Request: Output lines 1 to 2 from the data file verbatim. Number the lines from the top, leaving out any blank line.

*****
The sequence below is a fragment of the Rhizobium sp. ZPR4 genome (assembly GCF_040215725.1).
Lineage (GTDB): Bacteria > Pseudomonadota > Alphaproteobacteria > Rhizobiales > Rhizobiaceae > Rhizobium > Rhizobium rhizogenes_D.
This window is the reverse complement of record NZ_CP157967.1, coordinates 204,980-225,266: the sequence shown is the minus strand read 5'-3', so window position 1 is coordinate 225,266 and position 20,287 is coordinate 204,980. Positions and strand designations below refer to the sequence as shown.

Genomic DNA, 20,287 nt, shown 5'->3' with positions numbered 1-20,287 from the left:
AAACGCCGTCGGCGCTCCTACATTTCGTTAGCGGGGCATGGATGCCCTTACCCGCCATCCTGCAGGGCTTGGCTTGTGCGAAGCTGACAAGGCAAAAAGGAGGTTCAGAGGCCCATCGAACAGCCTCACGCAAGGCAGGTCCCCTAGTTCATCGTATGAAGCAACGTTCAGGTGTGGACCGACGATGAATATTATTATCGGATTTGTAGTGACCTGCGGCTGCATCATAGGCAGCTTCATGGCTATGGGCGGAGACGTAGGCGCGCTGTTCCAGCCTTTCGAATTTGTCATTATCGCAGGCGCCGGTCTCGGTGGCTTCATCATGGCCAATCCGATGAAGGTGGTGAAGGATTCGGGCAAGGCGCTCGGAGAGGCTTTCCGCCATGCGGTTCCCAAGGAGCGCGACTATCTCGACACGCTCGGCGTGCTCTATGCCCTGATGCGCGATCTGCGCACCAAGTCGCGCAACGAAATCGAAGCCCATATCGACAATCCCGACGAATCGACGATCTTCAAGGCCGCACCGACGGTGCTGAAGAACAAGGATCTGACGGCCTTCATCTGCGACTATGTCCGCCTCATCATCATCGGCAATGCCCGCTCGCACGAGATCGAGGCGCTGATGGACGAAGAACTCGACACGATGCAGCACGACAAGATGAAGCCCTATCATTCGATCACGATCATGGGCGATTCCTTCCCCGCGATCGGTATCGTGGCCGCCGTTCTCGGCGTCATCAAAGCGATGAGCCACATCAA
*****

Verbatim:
The sequence below is a fragment of the Rhizobium sp. ZPR4 genome (assembly GCF_040215725.1).
Lineage (GTDB): Bacteria > Pseudomonadota > Alphaproteobacteria > Rhizobiales > Rhizobiaceae > Rhizobium > Rhizobium rhizogenes_D.